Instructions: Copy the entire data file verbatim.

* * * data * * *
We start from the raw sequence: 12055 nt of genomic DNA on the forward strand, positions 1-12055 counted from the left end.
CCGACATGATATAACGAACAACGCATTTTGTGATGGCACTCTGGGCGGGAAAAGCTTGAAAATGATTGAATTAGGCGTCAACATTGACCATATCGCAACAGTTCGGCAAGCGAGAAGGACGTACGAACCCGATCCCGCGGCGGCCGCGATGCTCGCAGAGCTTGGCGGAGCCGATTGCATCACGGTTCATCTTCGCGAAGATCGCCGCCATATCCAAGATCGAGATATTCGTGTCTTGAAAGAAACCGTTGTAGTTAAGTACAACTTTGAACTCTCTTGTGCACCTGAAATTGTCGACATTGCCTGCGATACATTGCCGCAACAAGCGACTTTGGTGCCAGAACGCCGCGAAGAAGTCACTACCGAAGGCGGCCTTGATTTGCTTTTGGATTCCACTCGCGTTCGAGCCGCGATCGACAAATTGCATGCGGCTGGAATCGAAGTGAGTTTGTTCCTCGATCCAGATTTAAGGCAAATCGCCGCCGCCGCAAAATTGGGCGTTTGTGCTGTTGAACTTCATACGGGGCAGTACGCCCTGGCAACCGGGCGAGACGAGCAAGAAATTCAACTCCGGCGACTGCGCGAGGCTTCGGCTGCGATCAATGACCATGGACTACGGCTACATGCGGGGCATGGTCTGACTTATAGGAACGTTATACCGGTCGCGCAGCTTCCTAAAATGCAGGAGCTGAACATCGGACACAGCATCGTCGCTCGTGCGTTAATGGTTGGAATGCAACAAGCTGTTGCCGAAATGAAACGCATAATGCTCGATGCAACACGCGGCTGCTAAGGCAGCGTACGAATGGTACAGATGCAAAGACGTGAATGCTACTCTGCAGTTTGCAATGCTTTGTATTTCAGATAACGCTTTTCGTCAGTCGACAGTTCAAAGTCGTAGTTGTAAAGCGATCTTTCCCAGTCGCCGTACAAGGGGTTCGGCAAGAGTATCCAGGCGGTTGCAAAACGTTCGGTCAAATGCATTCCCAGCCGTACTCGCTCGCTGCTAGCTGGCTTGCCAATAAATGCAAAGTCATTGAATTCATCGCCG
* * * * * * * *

We start from the raw sequence: 12055 nt of genomic DNA on the forward strand, positions 1-12055 counted from the left end.
CCGACATGATATAACGAACAACGCATTTTGTGATGGCACTCTGGGCGGGAAAAGCTTGAAAATGATTGAATTAGGCGTCAACATTGACCATATCGCAACAGTTCGGCAAGCGAGAAGGACGTACGAACCCGATCCCGCGGCGGCCGCGATGCTCGCAGAGCTTGGCGGAGCCGATTGCATCACGGTTCATCTTCGCGAAGATCGCCGCCATATCCAAGATCGAGATATTCGTGTCTTGAAAGAAACCGTTGTAGTTAAGTACAACTTTGAACTCTCTTGTGCACCTGAAATTGTCGACATTGCCTGCGATACATTGCCGCAACAAGCGACTTTGGTGCCAGAACGCCGCGAAGAAGTCACTACCGAAGGCGGCCTTGATTTGCTTTTGGATTCCACTCGCGTTCGAGCCGCGATCGACAAATTGCATGCGGCTGGAATCGAAGTGAGTTTGTTCCTCGATCCAGATTTAAGGCAAATCGCCGCCGCCGCAAAATTGGGCGTTTGTGCTGTTGAACTTCATACGGGGCAGTACGCCCTGGCAACCGGGCGAGACGAGCAAGAAATTCAACTCCGGCGACTGCGCGAGGCTTCGGCTGCGATCAATGACCATGGACTACGGCTACATGCGGGGCATGGTCTGACTTATAGGAACGTTATACCGGTCGCGCAGCTTCCTAAAATGCAGGAGCTGAACATCGGACACAGCATCGTCGCTCGTGCGTTAATGGTTGGAATGCAACAAGCTGTTGCCGAAATGAAACGCATAATGCTCGATGCAACACGCGGCTGCTAAGGCAGCGTACGAATGGTACAGATGCAAAGACGTGAATGCTACTCTGCAGTTTGCAATGCTTTGTATTTCAGATAACGCTTTTCGTCAGTCGACAGTTCAAAGTCGTAGTTGTAAAGCGATCTTTCCCAGTCGCCGTACAAGGGGTTCGGCAAGAGTATCCAGGCGGTTGCAAAACGTTCGGTCAAATGCATTCCCAGCCGTACTCGCTCGCTGCTAGCTGGCTTGCCAATAAATGCAAAGTCATTGAATTCATCGCCG